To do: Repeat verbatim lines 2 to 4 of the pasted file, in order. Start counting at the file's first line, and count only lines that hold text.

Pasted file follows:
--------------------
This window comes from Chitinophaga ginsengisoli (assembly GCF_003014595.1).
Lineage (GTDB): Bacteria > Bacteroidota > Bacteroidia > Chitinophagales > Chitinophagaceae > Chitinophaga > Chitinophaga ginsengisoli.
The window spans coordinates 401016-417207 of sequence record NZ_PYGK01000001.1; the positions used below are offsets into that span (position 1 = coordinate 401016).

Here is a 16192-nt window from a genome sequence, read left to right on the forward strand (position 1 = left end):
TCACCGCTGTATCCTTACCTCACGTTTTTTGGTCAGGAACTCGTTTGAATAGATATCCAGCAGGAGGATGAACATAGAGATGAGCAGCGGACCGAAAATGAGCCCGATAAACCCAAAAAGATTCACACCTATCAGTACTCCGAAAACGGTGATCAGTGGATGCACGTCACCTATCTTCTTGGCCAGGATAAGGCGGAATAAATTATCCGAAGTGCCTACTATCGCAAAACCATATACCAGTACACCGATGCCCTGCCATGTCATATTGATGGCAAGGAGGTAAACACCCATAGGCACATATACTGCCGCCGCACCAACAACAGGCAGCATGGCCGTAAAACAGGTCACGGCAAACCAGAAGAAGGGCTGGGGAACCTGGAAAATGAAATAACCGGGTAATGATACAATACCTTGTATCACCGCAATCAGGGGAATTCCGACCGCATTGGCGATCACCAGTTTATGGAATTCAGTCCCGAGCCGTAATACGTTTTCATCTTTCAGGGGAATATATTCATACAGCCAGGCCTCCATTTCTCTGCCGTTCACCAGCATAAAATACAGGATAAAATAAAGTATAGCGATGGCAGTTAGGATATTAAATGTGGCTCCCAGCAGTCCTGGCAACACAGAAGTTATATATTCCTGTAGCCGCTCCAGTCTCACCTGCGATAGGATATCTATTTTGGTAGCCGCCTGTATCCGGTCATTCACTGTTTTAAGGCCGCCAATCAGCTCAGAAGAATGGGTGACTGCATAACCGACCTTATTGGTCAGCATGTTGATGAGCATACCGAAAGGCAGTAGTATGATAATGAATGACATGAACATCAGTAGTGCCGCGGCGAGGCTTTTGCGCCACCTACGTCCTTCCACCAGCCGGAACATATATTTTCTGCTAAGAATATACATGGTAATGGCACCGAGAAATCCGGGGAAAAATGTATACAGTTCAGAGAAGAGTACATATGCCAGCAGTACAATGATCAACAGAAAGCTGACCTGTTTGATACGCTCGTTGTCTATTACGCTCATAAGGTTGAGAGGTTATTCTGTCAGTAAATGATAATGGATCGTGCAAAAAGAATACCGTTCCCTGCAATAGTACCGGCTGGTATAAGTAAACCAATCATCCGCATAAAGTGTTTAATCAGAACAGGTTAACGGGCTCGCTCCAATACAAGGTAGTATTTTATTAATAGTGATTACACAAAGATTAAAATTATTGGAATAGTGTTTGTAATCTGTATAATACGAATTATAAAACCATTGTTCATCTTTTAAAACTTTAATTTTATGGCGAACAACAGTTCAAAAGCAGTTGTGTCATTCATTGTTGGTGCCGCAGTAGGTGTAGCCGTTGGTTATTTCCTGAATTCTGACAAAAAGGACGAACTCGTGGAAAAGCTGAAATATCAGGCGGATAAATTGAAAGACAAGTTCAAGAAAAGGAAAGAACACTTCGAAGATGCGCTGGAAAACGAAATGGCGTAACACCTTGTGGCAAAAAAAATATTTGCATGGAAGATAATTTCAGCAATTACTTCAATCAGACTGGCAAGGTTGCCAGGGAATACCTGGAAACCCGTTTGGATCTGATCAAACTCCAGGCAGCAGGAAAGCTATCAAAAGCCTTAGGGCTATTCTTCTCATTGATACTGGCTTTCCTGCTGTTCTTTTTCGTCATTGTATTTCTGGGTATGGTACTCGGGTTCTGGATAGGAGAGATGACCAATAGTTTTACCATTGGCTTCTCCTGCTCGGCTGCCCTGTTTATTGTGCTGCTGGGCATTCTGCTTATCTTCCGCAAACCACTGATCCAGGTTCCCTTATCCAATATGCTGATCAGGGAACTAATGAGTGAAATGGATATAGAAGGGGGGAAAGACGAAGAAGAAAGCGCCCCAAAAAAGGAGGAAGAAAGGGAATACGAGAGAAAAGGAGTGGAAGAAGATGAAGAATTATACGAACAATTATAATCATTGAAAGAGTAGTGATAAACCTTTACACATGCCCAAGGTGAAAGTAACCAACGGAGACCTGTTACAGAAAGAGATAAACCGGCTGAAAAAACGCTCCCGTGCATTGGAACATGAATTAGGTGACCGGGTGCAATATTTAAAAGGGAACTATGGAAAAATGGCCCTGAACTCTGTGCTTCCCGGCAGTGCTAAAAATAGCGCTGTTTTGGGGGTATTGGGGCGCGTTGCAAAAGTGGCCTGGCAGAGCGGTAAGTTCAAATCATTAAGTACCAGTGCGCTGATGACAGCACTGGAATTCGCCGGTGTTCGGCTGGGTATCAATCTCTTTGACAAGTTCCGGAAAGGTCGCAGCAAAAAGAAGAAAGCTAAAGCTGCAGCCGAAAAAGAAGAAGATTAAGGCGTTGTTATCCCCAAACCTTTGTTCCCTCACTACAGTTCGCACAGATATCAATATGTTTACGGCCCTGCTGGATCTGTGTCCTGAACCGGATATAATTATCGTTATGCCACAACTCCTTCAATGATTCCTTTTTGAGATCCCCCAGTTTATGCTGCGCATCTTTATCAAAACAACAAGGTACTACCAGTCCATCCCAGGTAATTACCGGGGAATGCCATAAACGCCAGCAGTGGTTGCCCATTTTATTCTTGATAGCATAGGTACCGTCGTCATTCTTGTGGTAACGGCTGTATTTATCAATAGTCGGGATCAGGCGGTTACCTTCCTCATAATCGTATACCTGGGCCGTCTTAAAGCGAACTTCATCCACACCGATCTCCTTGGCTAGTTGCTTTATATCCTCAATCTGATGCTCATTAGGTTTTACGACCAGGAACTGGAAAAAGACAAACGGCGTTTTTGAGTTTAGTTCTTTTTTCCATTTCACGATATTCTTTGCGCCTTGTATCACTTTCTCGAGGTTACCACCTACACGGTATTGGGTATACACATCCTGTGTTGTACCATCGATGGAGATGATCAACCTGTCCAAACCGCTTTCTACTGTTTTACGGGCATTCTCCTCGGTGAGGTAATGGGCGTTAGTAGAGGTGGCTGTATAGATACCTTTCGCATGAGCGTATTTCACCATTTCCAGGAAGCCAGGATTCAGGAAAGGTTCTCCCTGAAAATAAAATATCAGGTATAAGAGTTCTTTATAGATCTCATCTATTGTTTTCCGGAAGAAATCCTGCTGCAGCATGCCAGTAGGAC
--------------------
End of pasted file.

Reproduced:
Lineage (GTDB): Bacteria > Bacteroidota > Bacteroidia > Chitinophagales > Chitinophagaceae > Chitinophaga > Chitinophaga ginsengisoli.
The window spans coordinates 401016-417207 of sequence record NZ_PYGK01000001.1; the positions used below are offsets into that span (position 1 = coordinate 401016).

Here is a 16192-nt window from a genome sequence, read left to right on the forward strand (position 1 = left end):